An engaging element 110 is positioned in the guide 100, and this engaging element includes a ball 112, a ramp 114, and a shaft 116. The ramp 114 and the shaft 116 move as a unit and may be formed in one piece if desired. The ball 112 moves along the ramp 114 as the ramp 114 moves longitudinally in the guide 100. The upper end 118 of the shaft 116 defines a groove that receives a retainer 120, such as a split washer for example, and the underside of the retainer 120 forms a support surface 122. As discussed above, it is also possible to shape and/or enlarge the head of the upper end 118 to provide the support surface without the need for an additional part. The ramp 114 defines a shoulder 124 around the shaft 116.

Turning to FIG. 4 for clarity of illustration, an actuating element 130 includes a central portion 132 and a peripheral portion 134, and the peripheral portion 134 includes a collar 136 and a pair of sloping arms 142, 144. The actuating element 130 is similar to the actuating element 60 described above, except that there is no slot in the sloping arms 142, 144, and there is an opening 144 in the central portion 132. The upper end 118 of the shaft 116 passes through this opening 144. The central portion 132 forms a support surface 138 around the opening 144, and this support surface 138 engages the support surface 122 of the retainer 120 or other support surface of the engaging element.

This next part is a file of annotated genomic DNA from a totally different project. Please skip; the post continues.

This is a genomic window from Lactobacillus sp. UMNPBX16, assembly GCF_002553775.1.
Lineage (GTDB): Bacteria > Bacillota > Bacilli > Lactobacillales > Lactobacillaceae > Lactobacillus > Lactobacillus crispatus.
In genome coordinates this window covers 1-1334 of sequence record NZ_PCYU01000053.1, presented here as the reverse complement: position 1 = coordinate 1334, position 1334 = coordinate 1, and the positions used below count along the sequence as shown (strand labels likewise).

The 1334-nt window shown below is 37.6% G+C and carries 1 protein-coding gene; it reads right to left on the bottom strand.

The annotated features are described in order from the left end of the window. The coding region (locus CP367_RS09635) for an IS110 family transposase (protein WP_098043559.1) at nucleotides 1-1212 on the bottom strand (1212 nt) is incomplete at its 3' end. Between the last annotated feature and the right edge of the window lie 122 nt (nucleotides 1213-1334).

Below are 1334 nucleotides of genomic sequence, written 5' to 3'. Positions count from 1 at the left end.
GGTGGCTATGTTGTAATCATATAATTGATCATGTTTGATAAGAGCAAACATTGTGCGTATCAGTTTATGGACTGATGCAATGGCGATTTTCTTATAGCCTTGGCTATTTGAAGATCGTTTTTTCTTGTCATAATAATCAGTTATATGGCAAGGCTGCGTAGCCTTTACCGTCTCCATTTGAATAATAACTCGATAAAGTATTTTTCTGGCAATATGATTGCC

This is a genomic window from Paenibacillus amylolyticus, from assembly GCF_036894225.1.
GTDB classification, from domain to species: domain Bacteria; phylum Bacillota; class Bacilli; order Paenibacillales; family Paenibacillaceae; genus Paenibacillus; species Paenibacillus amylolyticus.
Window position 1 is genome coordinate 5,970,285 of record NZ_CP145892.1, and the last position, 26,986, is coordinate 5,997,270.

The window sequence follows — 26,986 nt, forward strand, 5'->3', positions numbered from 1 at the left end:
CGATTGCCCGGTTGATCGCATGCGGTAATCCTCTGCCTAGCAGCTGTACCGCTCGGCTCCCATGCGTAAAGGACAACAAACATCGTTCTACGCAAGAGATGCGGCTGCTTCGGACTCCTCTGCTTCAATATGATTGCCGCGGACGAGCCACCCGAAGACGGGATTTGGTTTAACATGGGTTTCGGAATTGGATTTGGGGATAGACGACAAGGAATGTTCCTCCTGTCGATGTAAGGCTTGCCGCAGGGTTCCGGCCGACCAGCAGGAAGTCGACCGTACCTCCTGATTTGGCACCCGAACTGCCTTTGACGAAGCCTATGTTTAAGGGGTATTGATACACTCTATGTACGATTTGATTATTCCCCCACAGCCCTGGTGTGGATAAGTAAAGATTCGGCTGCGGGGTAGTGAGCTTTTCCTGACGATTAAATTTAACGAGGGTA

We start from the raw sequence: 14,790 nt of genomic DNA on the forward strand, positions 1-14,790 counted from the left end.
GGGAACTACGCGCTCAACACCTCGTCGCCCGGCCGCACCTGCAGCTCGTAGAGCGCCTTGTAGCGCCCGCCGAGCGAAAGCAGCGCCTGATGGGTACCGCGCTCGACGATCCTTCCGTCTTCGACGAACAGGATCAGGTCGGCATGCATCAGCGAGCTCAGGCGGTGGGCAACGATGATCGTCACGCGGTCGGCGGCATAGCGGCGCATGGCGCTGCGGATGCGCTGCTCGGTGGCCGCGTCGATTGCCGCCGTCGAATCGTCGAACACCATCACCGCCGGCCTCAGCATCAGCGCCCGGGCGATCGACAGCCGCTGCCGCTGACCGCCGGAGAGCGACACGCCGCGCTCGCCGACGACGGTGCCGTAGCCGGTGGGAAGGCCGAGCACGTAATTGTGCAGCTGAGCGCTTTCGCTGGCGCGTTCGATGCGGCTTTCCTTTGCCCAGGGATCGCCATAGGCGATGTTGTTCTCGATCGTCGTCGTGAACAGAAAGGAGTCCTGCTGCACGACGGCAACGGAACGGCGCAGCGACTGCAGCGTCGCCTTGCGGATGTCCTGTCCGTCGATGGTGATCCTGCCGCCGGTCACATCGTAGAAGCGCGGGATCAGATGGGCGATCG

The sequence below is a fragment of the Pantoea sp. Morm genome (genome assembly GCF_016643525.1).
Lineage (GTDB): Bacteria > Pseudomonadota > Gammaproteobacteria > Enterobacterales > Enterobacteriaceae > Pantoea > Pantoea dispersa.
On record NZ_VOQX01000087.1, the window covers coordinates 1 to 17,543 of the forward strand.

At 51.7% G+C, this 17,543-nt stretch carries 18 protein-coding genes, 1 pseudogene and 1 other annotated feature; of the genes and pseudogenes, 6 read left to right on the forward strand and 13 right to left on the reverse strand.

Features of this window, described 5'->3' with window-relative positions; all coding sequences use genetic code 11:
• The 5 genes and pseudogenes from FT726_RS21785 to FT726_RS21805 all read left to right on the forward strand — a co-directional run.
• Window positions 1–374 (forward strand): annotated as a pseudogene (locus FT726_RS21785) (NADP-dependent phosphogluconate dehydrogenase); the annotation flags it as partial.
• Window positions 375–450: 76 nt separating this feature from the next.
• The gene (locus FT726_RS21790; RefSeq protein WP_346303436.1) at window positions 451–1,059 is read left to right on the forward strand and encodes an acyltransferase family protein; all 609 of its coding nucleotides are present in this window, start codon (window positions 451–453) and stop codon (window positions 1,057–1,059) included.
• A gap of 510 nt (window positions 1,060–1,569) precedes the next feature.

As before, the sloping arms 142, 144 offset the central portion 132 toward the coupling element 16 and away from the drive stud 28, and a first plane 146 transverse to the axis 30 and passing through the center of mass of the collar 136 is positioned between a second plane 148 transverse to the axis 30 passing through the center of mass of the central portion 132 and the drive stud 28.

A biasing element 180 is positioned around the shaft 116 within the guide 100 to bear on the shoulders 104, 124. The biasing element 180 defines a center of mass that lies within the second part 14. In this case the biasing element 180 biases the engaging element 110 by reacting against the second part 14. In this way, the biasing element 180 provides the desired biasing forces without engagement with the coupling element 16 and independent of any reaction against the coupling element 16.